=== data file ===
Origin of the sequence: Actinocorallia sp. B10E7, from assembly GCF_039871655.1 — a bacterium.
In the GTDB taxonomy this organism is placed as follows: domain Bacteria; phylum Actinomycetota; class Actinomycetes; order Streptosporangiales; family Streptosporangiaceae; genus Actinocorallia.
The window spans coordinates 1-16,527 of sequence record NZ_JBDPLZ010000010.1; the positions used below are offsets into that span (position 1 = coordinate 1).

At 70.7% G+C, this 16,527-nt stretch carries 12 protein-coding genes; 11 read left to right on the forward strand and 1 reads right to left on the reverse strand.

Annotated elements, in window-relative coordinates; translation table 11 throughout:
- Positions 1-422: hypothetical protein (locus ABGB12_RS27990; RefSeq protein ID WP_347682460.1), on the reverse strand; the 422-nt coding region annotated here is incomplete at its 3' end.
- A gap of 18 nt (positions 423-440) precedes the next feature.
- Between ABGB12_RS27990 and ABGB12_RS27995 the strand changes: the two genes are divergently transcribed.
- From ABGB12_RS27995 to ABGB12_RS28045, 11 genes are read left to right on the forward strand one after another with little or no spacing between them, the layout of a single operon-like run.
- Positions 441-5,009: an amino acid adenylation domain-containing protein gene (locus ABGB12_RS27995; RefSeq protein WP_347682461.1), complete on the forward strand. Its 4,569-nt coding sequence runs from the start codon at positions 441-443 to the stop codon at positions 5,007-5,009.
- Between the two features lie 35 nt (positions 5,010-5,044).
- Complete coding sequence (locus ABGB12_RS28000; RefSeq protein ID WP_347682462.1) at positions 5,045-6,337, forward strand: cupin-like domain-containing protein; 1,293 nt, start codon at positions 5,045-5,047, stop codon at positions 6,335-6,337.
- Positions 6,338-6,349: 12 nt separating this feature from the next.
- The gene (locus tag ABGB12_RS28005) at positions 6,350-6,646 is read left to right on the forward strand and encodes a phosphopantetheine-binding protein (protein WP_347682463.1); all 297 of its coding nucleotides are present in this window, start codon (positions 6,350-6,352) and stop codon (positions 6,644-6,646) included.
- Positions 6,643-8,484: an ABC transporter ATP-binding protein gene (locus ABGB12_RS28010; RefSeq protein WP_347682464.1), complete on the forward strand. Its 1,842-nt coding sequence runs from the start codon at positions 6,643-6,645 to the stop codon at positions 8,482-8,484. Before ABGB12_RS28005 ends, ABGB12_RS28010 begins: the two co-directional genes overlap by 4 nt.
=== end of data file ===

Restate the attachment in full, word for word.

Origin of the sequence: Actinocorallia sp. B10E7, from assembly GCF_039871655.1 — a bacterium.
In the GTDB taxonomy this organism is placed as follows: domain Bacteria; phylum Actinomycetota; class Actinomycetes; order Streptosporangiales; family Streptosporangiaceae; genus Actinocorallia.
The window spans coordinates 1-16,527 of sequence record NZ_JBDPLZ010000010.1; the positions used below are offsets into that span (position 1 = coordinate 1).

At 70.7% G+C, this 16,527-nt stretch carries 12 protein-coding genes; 11 read left to right on the forward strand and 1 reads right to left on the reverse strand.

Annotated elements, in window-relative coordinates; translation table 11 throughout:
- Positions 1-422: hypothetical protein (locus ABGB12_RS27990; RefSeq protein ID WP_347682460.1), on the reverse strand; the 422-nt coding region annotated here is incomplete at its 3' end.
- A gap of 18 nt (positions 423-440) precedes the next feature.
- Between ABGB12_RS27990 and ABGB12_RS27995 the strand changes: the two genes are divergently transcribed.
- From ABGB12_RS27995 to ABGB12_RS28045, 11 genes are read left to right on the forward strand one after another with little or no spacing between them, the layout of a single operon-like run.
- Positions 441-5,009: an amino acid adenylation domain-containing protein gene (locus ABGB12_RS27995; RefSeq protein WP_347682461.1), complete on the forward strand. Its 4,569-nt coding sequence runs from the start codon at positions 441-443 to the stop codon at positions 5,007-5,009.
- Between the two features lie 35 nt (positions 5,010-5,044).
- Complete coding sequence (locus ABGB12_RS28000; RefSeq protein ID WP_347682462.1) at positions 5,045-6,337, forward strand: cupin-like domain-containing protein; 1,293 nt, start codon at positions 5,045-5,047, stop codon at positions 6,335-6,337.
- Positions 6,338-6,349: 12 nt separating this feature from the next.
- The gene (locus tag ABGB12_RS28005) at positions 6,350-6,646 is read left to right on the forward strand and encodes a phosphopantetheine-binding protein (protein WP_347682463.1); all 297 of its coding nucleotides are present in this window, start codon (positions 6,350-6,352) and stop codon (positions 6,644-6,646) included.
- Positions 6,643-8,484: an ABC transporter ATP-binding protein gene (locus ABGB12_RS28010; RefSeq protein WP_347682464.1), complete on the forward strand. Its 1,842-nt coding sequence runs from the start codon at positions 6,643-6,645 to the stop codon at positions 8,482-8,484. Before ABGB12_RS28005 ends, ABGB12_RS28010 begins: the two co-directional genes overlap by 4 nt.